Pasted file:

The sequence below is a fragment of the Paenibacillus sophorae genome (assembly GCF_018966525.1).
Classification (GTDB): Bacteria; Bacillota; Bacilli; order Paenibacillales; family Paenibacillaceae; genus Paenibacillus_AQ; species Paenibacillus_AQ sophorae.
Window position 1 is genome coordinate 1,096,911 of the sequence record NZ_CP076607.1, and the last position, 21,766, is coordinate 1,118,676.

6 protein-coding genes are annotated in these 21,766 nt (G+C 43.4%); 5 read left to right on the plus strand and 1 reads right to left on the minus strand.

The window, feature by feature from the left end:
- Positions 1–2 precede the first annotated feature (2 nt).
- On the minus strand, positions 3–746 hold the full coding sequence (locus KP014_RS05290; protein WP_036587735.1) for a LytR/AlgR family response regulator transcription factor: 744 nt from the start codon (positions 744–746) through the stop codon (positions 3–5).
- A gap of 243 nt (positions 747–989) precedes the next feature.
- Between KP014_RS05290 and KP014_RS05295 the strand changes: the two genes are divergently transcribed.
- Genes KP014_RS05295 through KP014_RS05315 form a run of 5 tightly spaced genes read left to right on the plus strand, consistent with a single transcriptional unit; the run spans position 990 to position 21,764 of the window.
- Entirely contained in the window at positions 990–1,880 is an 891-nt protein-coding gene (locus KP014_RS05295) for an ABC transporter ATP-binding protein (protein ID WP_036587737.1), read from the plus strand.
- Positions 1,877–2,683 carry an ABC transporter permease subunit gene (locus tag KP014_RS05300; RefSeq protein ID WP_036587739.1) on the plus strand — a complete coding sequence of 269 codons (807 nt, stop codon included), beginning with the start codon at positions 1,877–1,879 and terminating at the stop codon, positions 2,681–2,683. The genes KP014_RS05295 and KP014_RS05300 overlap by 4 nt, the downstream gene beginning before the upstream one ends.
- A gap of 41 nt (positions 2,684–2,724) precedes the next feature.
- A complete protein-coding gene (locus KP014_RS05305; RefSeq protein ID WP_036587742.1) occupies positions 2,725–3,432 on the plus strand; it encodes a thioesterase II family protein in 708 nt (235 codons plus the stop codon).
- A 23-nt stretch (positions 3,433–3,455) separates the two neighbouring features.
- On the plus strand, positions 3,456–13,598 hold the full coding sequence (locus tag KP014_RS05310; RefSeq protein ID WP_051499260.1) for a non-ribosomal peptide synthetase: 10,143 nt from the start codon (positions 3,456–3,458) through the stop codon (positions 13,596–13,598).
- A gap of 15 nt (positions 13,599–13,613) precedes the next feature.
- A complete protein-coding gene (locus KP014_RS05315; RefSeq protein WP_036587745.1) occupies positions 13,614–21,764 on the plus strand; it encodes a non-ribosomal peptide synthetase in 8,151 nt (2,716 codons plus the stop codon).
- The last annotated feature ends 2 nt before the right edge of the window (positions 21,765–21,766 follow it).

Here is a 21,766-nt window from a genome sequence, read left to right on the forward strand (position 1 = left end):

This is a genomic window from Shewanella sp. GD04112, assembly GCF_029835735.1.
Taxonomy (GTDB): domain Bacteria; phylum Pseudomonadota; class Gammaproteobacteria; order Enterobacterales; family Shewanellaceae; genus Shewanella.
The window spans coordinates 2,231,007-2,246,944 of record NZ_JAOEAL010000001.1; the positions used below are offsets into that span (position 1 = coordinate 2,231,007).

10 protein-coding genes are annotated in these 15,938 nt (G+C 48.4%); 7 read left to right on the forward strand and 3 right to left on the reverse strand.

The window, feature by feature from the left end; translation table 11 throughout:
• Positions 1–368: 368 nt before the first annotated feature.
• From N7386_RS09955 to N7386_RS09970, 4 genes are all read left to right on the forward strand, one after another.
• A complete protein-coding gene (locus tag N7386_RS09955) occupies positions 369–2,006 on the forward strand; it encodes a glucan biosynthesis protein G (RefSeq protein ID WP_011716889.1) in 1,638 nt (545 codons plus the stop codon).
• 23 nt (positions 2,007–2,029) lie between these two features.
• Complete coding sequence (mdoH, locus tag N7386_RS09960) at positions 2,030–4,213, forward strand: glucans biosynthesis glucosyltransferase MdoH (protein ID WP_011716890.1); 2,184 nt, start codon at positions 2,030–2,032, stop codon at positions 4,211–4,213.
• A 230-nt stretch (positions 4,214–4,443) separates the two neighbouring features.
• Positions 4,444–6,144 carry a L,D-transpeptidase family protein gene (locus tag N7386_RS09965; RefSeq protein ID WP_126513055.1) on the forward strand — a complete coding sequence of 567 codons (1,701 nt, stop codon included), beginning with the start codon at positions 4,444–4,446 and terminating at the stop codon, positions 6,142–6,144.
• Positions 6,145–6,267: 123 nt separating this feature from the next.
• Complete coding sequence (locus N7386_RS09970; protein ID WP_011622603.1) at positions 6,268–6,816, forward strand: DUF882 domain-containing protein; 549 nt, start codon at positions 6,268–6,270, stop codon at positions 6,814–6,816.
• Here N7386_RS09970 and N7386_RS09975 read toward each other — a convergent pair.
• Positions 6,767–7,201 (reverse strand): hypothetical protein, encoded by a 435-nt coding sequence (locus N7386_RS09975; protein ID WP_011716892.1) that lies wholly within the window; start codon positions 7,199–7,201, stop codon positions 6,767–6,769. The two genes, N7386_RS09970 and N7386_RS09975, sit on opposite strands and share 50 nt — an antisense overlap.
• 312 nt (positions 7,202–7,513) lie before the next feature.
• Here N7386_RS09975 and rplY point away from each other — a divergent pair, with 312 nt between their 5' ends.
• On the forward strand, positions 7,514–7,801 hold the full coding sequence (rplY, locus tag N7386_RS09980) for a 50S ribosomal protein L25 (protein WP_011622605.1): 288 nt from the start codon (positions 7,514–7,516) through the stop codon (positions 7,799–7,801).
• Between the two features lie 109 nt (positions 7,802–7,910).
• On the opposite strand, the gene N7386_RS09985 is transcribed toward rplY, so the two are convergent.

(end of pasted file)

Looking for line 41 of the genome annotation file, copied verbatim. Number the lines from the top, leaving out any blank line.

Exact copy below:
• On the opposite strand, the gene N7386_RS09985 is transcribed toward rplY, so the two are convergent.